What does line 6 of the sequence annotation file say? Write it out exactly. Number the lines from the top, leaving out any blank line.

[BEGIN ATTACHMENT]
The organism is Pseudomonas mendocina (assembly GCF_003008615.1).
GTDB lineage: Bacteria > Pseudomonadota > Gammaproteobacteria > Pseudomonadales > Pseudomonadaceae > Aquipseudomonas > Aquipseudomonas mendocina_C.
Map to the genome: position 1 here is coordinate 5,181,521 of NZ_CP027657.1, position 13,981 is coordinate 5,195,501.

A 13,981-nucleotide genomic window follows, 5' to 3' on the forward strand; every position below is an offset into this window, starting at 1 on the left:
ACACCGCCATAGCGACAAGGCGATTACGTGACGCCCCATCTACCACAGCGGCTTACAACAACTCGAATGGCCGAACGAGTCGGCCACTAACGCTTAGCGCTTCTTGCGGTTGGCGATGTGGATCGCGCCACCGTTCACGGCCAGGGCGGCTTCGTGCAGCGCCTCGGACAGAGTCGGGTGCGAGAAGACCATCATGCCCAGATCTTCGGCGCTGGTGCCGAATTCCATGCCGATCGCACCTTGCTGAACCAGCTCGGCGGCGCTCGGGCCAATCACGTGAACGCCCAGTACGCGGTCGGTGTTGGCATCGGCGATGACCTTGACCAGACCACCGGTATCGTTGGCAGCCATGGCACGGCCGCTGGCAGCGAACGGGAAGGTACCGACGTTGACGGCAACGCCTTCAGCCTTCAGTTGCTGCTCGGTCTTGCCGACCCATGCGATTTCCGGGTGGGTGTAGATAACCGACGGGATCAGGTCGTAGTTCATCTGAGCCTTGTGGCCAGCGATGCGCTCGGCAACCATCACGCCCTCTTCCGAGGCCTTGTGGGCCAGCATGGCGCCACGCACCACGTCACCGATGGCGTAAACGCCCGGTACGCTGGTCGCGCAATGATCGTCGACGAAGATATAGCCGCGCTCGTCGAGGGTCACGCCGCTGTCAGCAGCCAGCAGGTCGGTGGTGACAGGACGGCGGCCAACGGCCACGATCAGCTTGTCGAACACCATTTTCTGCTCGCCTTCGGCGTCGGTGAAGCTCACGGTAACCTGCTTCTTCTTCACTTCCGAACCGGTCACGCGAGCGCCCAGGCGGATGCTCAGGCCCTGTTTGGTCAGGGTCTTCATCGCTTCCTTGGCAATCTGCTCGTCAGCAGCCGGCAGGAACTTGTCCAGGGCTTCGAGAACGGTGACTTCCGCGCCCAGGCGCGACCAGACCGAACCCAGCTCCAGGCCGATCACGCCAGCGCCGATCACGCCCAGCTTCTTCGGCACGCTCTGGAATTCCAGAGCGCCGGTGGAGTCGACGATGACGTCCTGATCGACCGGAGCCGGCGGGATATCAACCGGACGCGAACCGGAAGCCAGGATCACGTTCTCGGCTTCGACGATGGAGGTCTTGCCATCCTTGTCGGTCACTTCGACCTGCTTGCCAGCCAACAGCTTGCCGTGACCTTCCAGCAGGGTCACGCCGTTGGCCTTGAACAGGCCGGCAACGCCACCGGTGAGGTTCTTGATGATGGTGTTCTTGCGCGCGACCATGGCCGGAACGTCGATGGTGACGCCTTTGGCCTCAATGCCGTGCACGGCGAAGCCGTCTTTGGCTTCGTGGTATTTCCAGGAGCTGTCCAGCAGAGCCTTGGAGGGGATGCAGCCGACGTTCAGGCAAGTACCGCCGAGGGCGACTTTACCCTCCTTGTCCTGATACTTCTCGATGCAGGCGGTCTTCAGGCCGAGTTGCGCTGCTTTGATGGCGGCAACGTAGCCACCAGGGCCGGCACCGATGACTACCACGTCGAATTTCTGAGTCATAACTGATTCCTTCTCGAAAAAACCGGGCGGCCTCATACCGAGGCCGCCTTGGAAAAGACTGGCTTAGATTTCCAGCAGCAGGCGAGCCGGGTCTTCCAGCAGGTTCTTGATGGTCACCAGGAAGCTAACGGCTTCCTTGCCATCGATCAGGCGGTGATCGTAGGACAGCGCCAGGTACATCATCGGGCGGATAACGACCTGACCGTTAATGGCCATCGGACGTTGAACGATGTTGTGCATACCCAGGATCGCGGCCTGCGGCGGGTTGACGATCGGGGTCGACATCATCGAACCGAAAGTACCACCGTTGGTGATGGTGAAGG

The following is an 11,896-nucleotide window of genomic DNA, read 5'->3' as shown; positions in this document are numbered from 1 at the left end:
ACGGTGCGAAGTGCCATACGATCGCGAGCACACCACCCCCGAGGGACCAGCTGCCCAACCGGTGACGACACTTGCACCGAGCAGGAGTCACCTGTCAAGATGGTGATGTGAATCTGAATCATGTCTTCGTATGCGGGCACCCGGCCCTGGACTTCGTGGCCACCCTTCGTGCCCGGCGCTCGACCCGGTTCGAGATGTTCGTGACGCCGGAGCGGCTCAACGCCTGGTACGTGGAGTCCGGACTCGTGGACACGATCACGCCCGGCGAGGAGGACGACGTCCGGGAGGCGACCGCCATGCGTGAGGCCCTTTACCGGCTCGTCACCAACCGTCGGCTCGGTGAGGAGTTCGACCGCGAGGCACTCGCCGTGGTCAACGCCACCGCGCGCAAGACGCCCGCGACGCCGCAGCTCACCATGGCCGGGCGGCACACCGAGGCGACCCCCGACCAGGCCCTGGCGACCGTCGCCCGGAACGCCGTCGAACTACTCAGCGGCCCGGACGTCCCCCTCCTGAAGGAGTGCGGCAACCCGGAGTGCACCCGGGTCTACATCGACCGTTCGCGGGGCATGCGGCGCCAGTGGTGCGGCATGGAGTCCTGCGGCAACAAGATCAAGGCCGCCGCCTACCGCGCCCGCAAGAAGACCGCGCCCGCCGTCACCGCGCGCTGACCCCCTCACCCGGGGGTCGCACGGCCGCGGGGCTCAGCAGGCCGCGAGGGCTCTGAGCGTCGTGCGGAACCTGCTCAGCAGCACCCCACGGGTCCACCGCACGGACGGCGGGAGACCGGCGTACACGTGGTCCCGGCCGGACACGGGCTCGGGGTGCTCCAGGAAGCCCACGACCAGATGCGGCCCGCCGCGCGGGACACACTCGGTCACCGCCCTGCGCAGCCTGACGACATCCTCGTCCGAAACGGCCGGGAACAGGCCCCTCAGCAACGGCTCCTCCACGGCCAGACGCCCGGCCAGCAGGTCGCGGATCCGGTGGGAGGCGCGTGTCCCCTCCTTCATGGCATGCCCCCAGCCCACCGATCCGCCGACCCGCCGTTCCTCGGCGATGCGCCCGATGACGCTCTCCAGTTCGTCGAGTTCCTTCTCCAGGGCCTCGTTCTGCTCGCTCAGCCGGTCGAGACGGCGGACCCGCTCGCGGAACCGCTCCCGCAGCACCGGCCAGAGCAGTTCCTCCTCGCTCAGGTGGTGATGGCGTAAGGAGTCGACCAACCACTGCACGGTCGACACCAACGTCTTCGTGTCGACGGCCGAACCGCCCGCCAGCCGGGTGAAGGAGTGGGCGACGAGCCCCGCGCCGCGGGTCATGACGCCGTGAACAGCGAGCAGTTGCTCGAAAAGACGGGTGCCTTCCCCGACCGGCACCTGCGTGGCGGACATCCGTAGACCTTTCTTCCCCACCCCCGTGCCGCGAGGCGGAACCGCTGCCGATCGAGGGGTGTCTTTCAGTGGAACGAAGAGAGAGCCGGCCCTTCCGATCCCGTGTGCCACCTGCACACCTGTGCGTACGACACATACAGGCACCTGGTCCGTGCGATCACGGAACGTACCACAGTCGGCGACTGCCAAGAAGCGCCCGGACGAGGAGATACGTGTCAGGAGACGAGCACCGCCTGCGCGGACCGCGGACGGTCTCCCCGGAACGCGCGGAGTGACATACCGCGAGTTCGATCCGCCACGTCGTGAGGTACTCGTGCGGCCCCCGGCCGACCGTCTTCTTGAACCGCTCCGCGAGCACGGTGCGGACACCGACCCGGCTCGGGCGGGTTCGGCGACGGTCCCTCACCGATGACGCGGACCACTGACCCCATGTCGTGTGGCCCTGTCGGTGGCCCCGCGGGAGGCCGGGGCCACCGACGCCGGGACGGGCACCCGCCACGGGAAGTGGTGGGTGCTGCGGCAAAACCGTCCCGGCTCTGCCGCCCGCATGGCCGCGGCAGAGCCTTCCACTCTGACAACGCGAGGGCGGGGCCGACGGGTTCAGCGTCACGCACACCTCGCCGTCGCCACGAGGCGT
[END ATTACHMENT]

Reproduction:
The following is an 11,896-nucleotide window of genomic DNA, read 5'->3' as shown; positions in this document are numbered from 1 at the left end: